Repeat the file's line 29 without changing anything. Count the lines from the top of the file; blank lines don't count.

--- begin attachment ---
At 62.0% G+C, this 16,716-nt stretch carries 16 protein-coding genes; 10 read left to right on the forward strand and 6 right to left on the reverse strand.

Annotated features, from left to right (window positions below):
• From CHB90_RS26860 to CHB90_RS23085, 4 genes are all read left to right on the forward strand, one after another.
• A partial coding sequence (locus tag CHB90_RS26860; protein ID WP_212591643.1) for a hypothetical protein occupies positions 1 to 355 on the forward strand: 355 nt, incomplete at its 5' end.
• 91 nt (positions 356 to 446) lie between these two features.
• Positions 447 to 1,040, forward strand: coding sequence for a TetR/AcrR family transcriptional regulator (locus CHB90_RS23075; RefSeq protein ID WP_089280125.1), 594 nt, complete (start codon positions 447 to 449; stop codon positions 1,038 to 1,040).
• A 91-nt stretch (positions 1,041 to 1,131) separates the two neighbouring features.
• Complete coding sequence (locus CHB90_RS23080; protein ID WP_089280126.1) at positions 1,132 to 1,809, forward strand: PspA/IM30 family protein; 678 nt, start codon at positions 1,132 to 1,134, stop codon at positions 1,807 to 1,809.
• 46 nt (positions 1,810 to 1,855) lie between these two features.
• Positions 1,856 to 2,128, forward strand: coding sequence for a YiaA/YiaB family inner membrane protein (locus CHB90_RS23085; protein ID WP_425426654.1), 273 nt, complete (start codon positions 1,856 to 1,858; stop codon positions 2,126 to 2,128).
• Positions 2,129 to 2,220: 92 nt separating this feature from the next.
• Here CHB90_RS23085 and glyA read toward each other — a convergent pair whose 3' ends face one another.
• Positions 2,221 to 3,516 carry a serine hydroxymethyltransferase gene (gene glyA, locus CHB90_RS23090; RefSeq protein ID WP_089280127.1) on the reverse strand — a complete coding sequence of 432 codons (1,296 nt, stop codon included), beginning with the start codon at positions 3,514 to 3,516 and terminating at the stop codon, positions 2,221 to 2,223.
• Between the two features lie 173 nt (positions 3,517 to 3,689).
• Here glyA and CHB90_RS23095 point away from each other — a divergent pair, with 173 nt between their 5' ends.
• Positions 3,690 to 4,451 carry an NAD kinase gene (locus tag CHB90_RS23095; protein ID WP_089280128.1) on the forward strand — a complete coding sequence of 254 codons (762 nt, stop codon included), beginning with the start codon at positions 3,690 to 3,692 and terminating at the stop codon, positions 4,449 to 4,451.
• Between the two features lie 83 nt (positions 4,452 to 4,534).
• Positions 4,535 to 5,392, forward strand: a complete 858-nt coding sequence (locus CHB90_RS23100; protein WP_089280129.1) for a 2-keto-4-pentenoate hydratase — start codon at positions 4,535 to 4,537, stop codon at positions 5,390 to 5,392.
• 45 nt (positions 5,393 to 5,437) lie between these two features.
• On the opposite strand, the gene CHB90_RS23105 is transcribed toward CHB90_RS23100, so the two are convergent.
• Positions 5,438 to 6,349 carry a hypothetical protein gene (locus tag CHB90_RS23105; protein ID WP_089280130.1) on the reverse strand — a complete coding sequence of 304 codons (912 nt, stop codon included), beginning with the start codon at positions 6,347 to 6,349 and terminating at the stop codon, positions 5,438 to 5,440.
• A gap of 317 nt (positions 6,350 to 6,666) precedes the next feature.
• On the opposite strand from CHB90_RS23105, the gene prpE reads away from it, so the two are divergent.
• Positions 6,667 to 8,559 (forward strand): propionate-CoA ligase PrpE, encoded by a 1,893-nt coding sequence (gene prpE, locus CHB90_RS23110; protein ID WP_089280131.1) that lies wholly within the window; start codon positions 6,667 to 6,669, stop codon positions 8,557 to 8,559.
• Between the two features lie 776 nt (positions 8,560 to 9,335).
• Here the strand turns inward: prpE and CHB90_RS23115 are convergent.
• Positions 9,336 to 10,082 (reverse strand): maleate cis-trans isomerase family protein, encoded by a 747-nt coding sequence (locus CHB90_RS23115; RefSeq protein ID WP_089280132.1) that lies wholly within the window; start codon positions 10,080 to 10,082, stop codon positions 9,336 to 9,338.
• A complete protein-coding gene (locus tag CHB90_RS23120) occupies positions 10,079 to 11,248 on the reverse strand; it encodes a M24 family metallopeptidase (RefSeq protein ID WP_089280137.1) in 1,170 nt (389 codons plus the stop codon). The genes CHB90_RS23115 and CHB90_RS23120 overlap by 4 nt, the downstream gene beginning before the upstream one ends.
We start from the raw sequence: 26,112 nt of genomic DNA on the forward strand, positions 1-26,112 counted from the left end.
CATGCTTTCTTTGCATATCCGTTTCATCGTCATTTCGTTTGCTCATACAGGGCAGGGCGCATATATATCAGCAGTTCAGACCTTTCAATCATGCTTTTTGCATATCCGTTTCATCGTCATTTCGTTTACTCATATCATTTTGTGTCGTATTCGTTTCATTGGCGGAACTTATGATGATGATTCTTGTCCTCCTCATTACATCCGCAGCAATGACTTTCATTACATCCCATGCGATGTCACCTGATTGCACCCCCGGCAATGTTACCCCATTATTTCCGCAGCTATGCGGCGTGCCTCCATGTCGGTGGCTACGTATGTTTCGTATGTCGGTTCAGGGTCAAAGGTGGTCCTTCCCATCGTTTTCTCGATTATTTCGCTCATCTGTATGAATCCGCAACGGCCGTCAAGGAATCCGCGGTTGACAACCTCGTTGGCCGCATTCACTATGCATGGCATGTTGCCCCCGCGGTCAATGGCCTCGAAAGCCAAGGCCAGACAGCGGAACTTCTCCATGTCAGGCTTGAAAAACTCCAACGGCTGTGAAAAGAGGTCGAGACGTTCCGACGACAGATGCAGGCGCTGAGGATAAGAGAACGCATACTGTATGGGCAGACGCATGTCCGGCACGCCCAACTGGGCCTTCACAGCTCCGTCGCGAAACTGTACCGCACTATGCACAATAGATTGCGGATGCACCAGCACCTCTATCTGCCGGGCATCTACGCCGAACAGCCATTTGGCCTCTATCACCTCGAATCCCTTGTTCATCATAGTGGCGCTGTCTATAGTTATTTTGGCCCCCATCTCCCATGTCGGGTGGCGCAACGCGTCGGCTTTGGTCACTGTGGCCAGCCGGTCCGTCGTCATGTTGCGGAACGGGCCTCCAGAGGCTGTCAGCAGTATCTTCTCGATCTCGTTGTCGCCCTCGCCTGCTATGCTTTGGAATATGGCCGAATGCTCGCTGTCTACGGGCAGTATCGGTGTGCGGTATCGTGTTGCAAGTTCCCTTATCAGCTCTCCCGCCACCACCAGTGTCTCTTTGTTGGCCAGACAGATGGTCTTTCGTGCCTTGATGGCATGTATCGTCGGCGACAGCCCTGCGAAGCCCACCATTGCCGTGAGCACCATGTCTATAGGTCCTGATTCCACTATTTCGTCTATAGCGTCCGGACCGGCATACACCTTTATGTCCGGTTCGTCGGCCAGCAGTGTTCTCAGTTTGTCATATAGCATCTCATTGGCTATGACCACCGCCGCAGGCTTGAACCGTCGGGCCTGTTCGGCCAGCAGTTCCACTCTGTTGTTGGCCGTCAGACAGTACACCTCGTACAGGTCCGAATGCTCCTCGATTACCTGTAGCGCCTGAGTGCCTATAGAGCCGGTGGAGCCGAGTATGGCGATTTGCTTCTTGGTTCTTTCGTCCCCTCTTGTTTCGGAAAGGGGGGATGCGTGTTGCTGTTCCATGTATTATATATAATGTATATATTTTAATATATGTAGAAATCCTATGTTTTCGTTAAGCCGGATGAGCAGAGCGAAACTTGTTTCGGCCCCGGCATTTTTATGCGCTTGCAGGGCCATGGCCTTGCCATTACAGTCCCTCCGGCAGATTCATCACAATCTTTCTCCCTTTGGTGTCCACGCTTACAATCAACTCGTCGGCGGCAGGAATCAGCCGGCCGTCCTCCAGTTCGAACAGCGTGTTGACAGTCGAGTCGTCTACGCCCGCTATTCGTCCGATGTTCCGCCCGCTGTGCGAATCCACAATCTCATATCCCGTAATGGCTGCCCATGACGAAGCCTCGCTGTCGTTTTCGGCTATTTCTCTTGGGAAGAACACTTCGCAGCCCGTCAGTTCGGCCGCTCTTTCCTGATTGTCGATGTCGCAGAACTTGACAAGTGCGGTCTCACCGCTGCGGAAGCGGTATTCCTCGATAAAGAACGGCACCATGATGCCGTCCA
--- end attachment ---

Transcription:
We start from the raw sequence: 26,112 nt of genomic DNA on the forward strand, positions 1-26,112 counted from the left end.